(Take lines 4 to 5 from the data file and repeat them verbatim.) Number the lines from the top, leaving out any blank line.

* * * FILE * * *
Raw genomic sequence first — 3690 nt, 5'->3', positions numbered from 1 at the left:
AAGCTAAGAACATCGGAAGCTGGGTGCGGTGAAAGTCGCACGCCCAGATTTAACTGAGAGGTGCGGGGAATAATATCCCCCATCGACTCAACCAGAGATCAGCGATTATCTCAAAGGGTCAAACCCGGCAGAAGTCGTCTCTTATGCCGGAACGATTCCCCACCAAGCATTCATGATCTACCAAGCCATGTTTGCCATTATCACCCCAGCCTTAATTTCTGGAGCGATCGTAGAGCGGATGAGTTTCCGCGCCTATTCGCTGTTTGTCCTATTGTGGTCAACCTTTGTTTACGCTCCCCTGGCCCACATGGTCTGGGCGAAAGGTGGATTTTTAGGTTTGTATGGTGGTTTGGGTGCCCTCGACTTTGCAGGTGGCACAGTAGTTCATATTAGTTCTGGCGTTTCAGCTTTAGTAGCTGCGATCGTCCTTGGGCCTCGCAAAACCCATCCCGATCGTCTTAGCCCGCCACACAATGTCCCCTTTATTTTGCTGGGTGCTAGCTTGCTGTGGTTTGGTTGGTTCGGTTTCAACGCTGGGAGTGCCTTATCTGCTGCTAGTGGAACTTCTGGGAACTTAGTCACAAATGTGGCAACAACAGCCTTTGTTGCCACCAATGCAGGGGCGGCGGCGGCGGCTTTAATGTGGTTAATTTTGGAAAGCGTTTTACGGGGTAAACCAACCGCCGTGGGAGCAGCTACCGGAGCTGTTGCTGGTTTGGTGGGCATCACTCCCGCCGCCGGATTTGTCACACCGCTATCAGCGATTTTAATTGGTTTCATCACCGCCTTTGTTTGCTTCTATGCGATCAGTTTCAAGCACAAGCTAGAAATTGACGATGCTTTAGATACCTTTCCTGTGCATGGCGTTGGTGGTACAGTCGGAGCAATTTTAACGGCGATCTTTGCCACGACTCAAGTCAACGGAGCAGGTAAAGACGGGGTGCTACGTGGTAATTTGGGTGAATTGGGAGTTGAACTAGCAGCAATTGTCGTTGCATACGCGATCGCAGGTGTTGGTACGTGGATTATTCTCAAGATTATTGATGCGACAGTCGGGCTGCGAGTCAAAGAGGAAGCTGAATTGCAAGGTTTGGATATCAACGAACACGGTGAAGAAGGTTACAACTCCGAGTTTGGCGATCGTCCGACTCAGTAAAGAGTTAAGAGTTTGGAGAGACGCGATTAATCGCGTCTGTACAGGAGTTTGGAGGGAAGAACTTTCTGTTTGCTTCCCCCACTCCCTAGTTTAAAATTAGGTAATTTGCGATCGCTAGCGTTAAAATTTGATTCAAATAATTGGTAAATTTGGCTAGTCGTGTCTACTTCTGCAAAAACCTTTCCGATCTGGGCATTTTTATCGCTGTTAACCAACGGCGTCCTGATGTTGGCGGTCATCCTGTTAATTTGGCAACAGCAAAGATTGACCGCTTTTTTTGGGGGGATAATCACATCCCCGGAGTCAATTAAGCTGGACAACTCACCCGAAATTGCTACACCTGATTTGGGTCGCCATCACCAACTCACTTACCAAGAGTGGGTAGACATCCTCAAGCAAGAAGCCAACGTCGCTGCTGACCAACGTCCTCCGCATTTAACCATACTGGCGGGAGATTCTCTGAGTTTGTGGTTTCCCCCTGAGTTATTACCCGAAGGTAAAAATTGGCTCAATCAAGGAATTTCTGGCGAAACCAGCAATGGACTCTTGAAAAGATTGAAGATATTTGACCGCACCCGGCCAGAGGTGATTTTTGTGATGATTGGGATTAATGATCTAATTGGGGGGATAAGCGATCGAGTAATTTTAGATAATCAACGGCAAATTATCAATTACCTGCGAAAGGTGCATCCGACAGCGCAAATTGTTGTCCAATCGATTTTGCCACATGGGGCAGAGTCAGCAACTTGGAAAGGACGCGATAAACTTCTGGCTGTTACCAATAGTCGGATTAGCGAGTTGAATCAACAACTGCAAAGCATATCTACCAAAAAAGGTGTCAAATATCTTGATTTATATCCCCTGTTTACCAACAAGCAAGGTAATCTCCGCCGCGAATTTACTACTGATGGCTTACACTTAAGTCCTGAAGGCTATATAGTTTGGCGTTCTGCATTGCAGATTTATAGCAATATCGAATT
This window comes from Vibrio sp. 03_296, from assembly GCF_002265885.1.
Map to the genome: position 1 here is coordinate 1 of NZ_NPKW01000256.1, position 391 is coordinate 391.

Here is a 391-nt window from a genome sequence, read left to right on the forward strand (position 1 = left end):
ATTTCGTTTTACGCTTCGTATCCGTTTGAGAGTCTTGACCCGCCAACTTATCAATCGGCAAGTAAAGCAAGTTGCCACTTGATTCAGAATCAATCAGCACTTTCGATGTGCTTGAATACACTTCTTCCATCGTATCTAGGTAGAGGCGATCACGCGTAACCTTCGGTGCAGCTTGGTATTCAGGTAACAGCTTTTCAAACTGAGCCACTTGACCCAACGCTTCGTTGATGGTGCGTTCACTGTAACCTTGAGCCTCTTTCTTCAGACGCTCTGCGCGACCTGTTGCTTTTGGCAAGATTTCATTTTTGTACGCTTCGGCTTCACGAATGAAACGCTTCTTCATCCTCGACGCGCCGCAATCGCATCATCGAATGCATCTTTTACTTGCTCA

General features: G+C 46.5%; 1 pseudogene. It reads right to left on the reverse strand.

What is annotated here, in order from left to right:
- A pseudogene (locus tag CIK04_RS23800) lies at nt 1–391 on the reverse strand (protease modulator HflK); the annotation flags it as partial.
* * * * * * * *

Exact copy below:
Map to the genome: position 1 here is coordinate 1 of NZ_NPKW01000256.1, position 391 is coordinate 391.

Here is a 391-nt window from a genome sequence, read left to right on the forward strand (position 1 = left end):